Cyber security tips for your business

Cyber security tips for your business


COVID has prompted businesses to go digital, making cyberattacks an easy job for scammers. Small businesses are especially at risk because of the lack of resources to purchase high security tools and software. Consider using the following strategies to avoid each type of risk to give your business the extra protection it needs.

Avoiding Phishing

Employees may receive emails that invite users to click on links attached to them. These emails can often mimic a casual interaction with a client or business partner, or even your electricity or telephone company. The most effective way to prevent phishing is to be more vigilant with responding to emails. Most organisations do not require personal information like bank details or date of birth over an email, and requests for these should raise a red flag. Checking email addresses for subtle misspells, pop-up messages and invoices for products you never purchased are common tactics to get you to interact with the link.

Anti-virus software

A traditional antivirus software can fail to pick up on newer forms of malicious codes that are used to steal passwords and your personal account information. Consider regularly updating your antivirus software to ensure that all firewalls are up (across all the computers used in your business). It can also be crucial to update your operating system and continually back up your folders and drives to make sure that you are able to access your information in case of data loss.

Securing your network

An unsecure network can cause a variety of security issues, including essentially granting access to anyone who wishes to join your network. Setting up a wireless network usually comes with a default password, and it is important to ensure that this password is changed. For heightened security, consider using multiple networks that separate guests, staff and contractors, for example, to complicate security breaches for hackers. It can be a great idea to use tools that generate random passwords to improve encryption across all your networks.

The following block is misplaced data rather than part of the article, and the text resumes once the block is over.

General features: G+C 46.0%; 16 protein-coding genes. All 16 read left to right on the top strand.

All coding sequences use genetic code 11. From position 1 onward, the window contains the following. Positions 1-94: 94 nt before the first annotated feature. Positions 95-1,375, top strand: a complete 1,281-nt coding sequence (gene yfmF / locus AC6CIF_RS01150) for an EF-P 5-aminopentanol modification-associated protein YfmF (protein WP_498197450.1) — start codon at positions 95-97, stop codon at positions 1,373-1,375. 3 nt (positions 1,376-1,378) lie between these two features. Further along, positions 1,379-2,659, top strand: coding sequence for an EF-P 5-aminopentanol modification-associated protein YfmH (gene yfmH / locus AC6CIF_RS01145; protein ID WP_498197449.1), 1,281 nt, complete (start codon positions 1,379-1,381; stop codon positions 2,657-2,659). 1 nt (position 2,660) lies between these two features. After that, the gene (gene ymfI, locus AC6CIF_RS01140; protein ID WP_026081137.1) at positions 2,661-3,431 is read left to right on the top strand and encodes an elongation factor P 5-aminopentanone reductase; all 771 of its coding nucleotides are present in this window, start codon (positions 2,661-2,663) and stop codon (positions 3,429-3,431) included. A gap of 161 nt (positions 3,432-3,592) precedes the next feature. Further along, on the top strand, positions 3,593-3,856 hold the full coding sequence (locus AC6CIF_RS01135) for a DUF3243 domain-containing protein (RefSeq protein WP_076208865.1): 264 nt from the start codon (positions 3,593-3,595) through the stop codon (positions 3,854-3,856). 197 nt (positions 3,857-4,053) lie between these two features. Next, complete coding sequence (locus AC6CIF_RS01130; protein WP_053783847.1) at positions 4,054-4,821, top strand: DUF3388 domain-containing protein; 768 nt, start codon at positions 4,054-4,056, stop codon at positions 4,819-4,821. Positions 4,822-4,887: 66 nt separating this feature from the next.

Multi/two-factor authentication

A growingly popular method of improving security is to use two different sources to identify the user trying to log into their accounts. This typically involves a combination of two types of verification like pins, passwords, fingerprints or a card. While criminals may have stolen one of these proofs, it can be harder to obtain your second proof of identity when being prompted to verify.

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If you believe the matters discussed above are relevant to your business, please contact Darren Smith of our office to discuss further.


Darren is a Chartered Accountant with extensive experience, including working in the big 4 and medium sized firms before becoming a partner of a city based firm in 2000.

He has gained much experience and has extensive knowledge in providing business and taxation advice, superannuation planning, negotiation of sales and acquisitions of businesses and property development. His client base covers a wide range of industry groups.

Darren works with business owners to grow their businesses and create personal wealth within and outside of their business.


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